Africa can take a quantum leap forward via the Fourth Industrial Revolution, but a stable supply of energy, as envisaged by the New Deal on Energy for Africa, was absolutely critical.
This was the clear consensus at Thursday’s high-level session at the World Economic Forum in Davos, with panelists referring frequently to the African Development Bank’s New Deal on Energy for Africa, details of which were released on Wednesday evening at the WEF.
According to information from the African Development Bank, the New Deal on Energy for Africa is a partnership-driven effort that aims to achieve universal access to energy in Africa by 2025. The bank is working with governments and the private sector to unify all current efforts around achieving universal access in Africa and coordinate action across all existing programmes.
Thursday’s session, titled Africa’s Next Challenge, interrogated how the the Fourth Industrial Revolution – which promises one groundbreaking advance after another, from intelligent robots and self-driving cars to neuro-technological brain enhancements and genetic editing – would impact Africa.
The session got off to a slightly bumpy start with Rwandan President Paul Kagame replacing his South African counterpart, Jacob Zuma, on the panel and Nigerian Vice-President Yemi Osinbajo joining the session late after being held up when his plane was delayed.
Forum organisers said Zuma was not available because he had a prior engagement. South African Finance Minister Pravin Gordhan had been suggested as a substitute but forum protocol did not allow for a president to be replaced by any other government official, so Kagame was brought in as a replacement.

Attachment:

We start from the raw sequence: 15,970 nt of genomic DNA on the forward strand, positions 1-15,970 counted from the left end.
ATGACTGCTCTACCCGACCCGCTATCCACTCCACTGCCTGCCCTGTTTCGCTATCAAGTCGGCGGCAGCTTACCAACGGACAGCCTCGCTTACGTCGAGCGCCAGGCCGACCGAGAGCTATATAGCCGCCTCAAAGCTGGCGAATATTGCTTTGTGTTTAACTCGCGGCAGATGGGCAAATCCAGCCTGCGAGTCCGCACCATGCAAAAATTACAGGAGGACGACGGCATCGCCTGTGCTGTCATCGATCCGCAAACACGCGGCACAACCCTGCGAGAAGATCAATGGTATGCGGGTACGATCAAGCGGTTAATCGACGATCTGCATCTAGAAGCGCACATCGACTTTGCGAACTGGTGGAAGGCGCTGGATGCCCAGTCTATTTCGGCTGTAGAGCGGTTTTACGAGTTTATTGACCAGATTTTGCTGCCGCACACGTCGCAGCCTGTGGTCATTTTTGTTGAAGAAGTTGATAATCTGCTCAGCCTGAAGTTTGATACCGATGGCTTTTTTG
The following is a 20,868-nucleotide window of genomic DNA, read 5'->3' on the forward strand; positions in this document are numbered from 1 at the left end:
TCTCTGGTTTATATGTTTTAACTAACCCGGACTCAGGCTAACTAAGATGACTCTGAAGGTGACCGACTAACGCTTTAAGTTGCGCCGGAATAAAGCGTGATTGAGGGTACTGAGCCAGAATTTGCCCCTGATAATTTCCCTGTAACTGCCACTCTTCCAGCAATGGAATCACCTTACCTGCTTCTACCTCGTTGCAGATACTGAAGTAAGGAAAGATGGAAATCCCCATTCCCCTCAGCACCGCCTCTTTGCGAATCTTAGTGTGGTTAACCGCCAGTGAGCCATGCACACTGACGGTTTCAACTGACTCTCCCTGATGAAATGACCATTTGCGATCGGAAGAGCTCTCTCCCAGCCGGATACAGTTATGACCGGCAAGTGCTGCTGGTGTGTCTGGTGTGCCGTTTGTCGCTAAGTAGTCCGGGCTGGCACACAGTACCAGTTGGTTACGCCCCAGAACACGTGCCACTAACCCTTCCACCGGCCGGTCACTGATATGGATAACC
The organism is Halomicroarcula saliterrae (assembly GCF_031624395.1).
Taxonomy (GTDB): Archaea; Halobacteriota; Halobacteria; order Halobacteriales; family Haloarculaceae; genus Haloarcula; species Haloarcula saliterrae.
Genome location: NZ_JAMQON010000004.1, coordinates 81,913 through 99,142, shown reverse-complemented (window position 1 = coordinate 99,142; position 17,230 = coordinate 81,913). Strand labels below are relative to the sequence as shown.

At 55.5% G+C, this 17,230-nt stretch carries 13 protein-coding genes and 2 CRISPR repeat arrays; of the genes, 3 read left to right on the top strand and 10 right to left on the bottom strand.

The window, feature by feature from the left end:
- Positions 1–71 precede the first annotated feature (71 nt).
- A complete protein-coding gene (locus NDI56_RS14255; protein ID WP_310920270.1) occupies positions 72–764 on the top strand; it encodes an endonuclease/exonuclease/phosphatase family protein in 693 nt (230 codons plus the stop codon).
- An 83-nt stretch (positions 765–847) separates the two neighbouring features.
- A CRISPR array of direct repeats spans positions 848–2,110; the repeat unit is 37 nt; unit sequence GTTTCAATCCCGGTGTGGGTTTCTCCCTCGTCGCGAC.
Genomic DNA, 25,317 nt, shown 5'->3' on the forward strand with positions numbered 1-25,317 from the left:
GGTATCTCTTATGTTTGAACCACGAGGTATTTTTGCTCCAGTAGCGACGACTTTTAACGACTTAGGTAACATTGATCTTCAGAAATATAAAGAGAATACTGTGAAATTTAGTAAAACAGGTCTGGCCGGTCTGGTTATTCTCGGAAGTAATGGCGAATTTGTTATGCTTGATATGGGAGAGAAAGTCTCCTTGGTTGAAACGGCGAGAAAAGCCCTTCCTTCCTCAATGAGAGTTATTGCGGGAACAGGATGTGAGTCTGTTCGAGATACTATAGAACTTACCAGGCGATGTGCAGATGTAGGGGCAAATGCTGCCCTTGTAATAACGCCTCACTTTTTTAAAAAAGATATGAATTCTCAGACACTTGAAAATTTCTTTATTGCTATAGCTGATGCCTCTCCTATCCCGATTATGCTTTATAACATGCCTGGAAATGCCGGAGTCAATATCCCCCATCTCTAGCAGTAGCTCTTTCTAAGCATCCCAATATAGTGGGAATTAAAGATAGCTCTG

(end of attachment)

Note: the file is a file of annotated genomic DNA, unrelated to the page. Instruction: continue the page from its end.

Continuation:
The session, which was held in partnership with CNBC Africa, considered the fact that although Africa was home to nine of the world’s 15 fastest growing economies and had seen mass technological progress, productivity had fallen over the past 10 years.
Kagame joined Ethiopian prime minister Hailemariam Desalegn, African Development Bank President Akinwumi Adesina and Ericsson Sweden Chief Executive Hans Vestberg on the panel.
Kagame told the panel that everyone knew that energy was essential and that in Africa there was huge potential in many sources of energy. He said it was sometimes hard to understand why Africa hadn’t solved the problem of energy since all the ingredients were available.
He said government and business both had their roles to play, but political will was the starting point.
Desalegn agreed that power, in both its forms, was key. He said strong leadership was required to solve the main challenge around lack of power infrastructure.
Desalegn added that a good quality, reliable energy source was necessary as this made industrialisation possible, adding that energy needs in his country were growing much faster than the economy was growing.
Against the backdrop of the commodities price meltdown, Desalegn said Ethiopia was focusing on becoming a manufacturing hub, for which, of course, power was key.
Akinwumi Adesina of the African Development Bank said all parties could agree on three things: that Africa needed to diversify its export mix to include processed goods, that the continent should focus more on inter-Africa trade and that the potential of its arable land needed to be unlocked through commodity-based industrialisation.
He said Africans were tired of the continent being called “dark”.
Moderator Bronwyn Nielson added that Africans may also be tired of talking about the potential of beneficiation, which lead Adesina to point to the foolish idea of beneficiation in the dark.
Ericsson’s Vestberg agreed that Africa needed reliable energy but noted that technology would not wait for that to be in place. He said the technology was already arriving and urged Africans to continue to embrace technology and the opportunities it brought.
Vestberg said almost all Africans would have a smartphone five years from now. Just think, he said, what could be achieved then.